According to Wednesday's deal, OAO Gazprom will sell gas to a trading company for $230 per 1000 cubic metres and Ukraine will buy gas from the company for $95.
The heads of the two state-controlled companies, Gazprom and Naftogaz, announced the conclusion of a five-year contract at a joint news conference in Moscow.
"The talks ended successfully for Gazprom, and Gazprom is completely satisfied," said Alexei Miller, the Gazprom chief.
End of dispute
He signalled an end to the furious dispute that had engulfed not only the two companies but the Russian and Ukrainian governments and threatened long-term repercussions in Europe.
The trading company, Rosukrenergo, which is jointly owned by Gazprom bank and a Swiss subsidiary of Austria's Raiffeisen Bank, can charge differing prices to Ukraine because it receives gas from Turkmenistan as well, said Sergei Kupriyanov, the Gazprom spokesman.
Ukraine buys gas from the Central Asian nation for a significantly lower price.
"We are satisfied with the talks. We reached a broad-based agreement on mutually acceptable terms"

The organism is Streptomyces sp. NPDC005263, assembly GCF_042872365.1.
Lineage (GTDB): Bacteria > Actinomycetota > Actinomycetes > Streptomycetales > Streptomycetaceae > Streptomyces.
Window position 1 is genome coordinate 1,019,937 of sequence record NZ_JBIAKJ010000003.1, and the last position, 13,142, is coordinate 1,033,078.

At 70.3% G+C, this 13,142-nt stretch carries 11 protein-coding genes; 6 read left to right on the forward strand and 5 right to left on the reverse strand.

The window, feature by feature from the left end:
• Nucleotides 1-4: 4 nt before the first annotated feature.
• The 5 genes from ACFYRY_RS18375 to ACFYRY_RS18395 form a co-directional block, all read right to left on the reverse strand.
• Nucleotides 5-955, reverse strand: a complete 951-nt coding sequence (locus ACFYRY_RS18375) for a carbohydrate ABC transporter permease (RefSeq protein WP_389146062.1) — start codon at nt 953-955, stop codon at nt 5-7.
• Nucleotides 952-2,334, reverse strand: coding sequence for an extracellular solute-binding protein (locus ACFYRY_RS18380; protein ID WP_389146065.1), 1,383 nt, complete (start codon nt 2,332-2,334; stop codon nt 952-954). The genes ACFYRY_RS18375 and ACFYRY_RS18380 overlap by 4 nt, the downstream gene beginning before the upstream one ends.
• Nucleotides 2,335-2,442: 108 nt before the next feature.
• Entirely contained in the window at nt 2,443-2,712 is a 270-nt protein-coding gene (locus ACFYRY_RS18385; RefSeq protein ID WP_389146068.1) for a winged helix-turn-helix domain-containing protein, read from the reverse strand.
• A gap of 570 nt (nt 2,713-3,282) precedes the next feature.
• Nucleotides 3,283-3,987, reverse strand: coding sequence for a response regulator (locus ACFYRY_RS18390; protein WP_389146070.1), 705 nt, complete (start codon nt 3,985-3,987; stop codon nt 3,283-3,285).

chief of Naftogaz
Kupriyanov said that the agreed price was $230 as of 1 January but that it would fluctuate with the market.
He did not indicate how often the price would be adjusted.
Oleksiy Ivchenko, the chief of Naftogaz, said that the two companies had also agreed to raise the transit fee Gazprom pays to send its gas through Ukrainian pipelines from $1.09 to $1.60 per thousand cubic metres to travel 100km, a 47% increase.
"We are satisfied with the talks. We reached a broad-based agreement on mutually acceptable terms," he said.
"Our relationship is shifting completely to a market basis."
A meeting of representatives of European Union member states and the gas industry was scheduled later on Wednesday in Brussels to discuss how they would react to the crisis and deal with future threats to Europe's gas supply.
$230 is the price Gazprom had demanded that Kiev pay, a more than fourfold increase over the 2005 price, and Ukraine had resisted, saying that while it favored paying market prices it needed them phased in over several years.
Although European countries including Austria, Slovakia and Hungary reported their gas supplies had returned to normal on Tuesday, the gas fight has reawakened European fears over Russia's reliability and potential for belligerence.